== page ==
Articles

Heresies in the early Byzantine Empire: Imperial policies and the Arab conquest of the Near East

Heresies in the early Byzantine Empire: Imperial policies and the Arab conquest of the Near East

Heresies in the early Byzantine Empire: Imperial policies and the Arab conquest of the Near East

ODETALLAH KHOURI, Rashad (University of Yarmuk, Irbid, Jordan)

Collectanea Christiana Orientalia 4 (2007)

Abstract

On the eve of the Arab conquest, the eastern provinces of the Byzantine Empire were riddled by numerous heresies which were considered by a number of modern scholars as disguised nationalistic movements expressed by the local peoples against the central authority of Constantinople. Our aim in the present article is to offer new evidences to demonstrate that those heretic movements contributed little to the easy Moslem conquest of the Near East. This conquest was due, in essence, to several military and social factors.

The aim of this paper is to present a cursory introduction of heresies in the Early Byzantine Empire, and to relate them to the reaction of the central government in Constantinople, inspired mainly by political considerations. Moreover, the paper will discuss the possible relationship which may have existed between the so-called nationalistic tendencies of the local populations where the heresies appeared and their detrimental effects on the Byzantine defense against the Arab conquest in the Near East and in particular in Egypt.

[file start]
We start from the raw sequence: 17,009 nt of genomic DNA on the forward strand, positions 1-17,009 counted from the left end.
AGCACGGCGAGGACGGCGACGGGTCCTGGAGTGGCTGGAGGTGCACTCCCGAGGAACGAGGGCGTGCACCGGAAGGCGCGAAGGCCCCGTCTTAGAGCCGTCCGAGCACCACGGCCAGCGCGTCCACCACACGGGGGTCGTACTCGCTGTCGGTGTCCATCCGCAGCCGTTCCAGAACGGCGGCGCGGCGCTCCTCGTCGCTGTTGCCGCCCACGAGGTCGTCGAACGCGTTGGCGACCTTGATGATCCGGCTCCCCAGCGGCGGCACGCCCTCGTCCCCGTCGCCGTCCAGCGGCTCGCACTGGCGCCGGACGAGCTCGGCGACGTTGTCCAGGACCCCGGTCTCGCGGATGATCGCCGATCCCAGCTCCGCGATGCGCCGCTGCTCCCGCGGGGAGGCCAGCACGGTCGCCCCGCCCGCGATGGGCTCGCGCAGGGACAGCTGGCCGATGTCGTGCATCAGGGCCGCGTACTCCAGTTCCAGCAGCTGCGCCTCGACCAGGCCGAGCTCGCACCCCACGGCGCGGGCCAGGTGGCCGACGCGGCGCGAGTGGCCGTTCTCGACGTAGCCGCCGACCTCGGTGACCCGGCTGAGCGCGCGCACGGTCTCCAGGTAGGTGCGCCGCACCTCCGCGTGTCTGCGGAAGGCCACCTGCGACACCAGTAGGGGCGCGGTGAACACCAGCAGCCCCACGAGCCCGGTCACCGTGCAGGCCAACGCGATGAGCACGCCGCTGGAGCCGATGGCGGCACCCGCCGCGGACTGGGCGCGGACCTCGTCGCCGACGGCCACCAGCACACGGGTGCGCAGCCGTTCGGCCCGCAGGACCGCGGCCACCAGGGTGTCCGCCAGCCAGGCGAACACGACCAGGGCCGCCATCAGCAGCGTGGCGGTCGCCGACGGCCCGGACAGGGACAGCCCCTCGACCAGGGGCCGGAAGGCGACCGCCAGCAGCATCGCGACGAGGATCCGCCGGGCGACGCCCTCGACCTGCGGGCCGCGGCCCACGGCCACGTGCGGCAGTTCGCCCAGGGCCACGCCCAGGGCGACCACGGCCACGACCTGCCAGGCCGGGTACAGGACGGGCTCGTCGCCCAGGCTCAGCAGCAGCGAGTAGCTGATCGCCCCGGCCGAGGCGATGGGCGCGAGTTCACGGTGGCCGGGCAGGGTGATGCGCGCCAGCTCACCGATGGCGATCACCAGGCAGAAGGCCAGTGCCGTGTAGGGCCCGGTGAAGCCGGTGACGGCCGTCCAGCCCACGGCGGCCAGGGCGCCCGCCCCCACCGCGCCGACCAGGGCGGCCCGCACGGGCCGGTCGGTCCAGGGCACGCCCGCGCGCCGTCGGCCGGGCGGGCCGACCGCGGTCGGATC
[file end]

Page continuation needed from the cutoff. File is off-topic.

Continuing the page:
The enormous size of the Early Byzantine Empire included a large variety of people of different origins who spoke a multitude of languages. At the time of Constantine the Great, 4th c. A.D., which is considered either the beginning of the Byzantine Empire or Late Roman period, a number of separatist religious movements appeared and multiplied especially in the Near East. The Fathers of the Church, anxious to secure the unity of the Church and of the Empire, labeled “heresy” (αίρεσις, lit. “sect”) any dissident movement contrary to the officially accepted Christian dogma. Bishop Epiphanius (5th c. AD) estimated their number to eighty. According to Epiphanius, the first who actually started the heresies, as early as in the apostolic times, was Simon the magician who believed that he was “the Great Power of God”, and engaged himself in miracles.

Collectanea Christiana Orientalia


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